Pakistan's worst power outage in months became a source of humour for some in the country of 220 million, where an energy network desperately in need of an upgrade can lead to frequent blackouts and electricity rationing.
The nationwide outage, the second since October that left schools, hospitals and businesses without electricity, was resolved on Tuesday after 24 hours. Pakistan's energy minister blamed it on a lack of investment in the network and said lessons had been learnt.
Although the outage affected the internet and mobile phone services, it didn't stop many Pakistanis from taking to Twitter and other social media to share jokes and memes, reports Reuters.
"Scenes at the home of that friend who has solar panels," Twitter user @zoeneedstherapy captioned a photo showing a single power outlet with five mobile phone chargers sticking out of it.
Millions of Pakistanis suffer partial blackouts almost daily, including scheduled "load shedding" power cuts aimed at conserving electricity.
The disruptions have fuelled years of strong demand for alternative power supplies and some local governments offer subsidised solar panels.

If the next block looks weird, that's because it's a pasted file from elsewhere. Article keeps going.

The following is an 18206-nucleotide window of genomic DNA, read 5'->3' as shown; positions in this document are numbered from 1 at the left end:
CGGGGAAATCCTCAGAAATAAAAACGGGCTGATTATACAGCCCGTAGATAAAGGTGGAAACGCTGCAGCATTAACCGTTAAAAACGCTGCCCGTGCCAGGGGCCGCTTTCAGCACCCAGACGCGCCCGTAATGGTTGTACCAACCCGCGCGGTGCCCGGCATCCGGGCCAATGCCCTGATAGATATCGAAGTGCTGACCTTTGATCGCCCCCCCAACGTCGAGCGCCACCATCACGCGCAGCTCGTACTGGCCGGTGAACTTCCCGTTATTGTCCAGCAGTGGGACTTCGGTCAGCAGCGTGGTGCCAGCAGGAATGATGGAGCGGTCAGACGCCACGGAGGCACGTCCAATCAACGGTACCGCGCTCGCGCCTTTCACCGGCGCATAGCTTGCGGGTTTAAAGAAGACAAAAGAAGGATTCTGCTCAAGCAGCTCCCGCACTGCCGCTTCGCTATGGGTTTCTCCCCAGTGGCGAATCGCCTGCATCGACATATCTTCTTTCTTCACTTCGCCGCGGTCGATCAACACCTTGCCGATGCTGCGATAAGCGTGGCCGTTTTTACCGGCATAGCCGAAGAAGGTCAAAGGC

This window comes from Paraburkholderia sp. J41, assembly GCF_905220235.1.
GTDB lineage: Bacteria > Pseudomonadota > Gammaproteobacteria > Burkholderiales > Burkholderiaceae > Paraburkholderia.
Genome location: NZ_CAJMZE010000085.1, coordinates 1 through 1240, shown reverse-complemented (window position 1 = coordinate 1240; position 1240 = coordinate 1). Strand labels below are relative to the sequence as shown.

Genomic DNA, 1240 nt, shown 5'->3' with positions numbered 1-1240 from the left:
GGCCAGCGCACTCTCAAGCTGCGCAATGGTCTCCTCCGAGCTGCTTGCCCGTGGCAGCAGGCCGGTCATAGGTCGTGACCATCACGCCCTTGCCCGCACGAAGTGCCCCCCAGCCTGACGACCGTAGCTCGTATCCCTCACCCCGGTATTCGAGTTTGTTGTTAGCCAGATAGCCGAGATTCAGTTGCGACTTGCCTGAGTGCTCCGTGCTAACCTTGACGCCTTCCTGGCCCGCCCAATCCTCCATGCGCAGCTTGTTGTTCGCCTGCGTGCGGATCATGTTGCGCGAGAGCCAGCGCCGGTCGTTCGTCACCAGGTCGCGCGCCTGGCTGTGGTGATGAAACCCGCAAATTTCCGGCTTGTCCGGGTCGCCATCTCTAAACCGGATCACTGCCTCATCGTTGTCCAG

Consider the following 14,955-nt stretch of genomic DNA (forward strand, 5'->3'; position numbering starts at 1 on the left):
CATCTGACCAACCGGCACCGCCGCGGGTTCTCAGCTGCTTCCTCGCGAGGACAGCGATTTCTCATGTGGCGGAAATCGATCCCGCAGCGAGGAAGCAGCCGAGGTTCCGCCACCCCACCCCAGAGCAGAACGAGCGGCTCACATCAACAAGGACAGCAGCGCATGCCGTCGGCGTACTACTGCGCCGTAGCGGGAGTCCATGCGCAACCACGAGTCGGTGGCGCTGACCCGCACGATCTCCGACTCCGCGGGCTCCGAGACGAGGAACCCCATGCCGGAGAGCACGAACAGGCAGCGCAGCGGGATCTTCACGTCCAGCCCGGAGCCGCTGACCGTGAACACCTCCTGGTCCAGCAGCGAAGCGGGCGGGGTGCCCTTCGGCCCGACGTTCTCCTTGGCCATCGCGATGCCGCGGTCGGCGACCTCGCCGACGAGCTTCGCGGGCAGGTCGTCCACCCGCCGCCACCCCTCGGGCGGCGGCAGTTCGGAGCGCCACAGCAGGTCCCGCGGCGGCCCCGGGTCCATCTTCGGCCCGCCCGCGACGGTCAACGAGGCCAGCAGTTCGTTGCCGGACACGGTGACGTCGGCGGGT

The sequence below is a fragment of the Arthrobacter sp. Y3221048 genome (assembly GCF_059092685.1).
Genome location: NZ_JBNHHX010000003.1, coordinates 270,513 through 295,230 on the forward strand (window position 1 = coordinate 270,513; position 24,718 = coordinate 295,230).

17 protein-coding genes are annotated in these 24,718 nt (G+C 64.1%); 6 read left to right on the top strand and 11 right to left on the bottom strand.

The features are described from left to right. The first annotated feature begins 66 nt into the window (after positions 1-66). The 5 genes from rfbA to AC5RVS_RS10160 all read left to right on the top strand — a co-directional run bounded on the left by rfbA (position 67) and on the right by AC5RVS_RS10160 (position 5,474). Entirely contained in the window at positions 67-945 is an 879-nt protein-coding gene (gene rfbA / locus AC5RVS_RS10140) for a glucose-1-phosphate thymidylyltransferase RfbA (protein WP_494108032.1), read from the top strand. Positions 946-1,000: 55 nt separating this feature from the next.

In a village outside the southeastern city of Jacobabad in Sindh province, a Reuters correspondent saw a single solar panel on the roof of the one-room home of a family of melon farmers.
"Nowadays everybody has solar panels ... but they face trouble at night because they have no other source of power," said Sara Khan, the principal of a girls' school in Jacobabad, which regularly goes through scheduled blackouts that last up to 18 hours a day.
In many big cities, including the capital Islamabad and financial hub Karachi, many residents have installed at least three backup sources: solar panels, uninterrupted power supply (UPS) units and fuel-powered generators.
"Electricity problems are common here," said Karachi-based lawyer Ishtiaq Ahmed. "People have alternative arrangements, but these also have their limit."
A popular meme taken from a Spiderman comic book showed three "Spidermen" standing in a circle, pointing to each other and saying "I have a UPS but it isn't charged"; "I have a generator that runs on fuel, but there is no fuel"; "I have a solar panel but there is no sunlight".
But the outages also take their toll.
Irfan Khan, a 30-year-old student preparing for an upcoming exam, said he lost power even before Monday's major outage.
"It was terrible," Khan said in the northeastern city of Peshawar after leaving his tribal area to prepare for the exam.
"I didn't charge my phone, I didn't study for two days and I didn't have water in the washroom."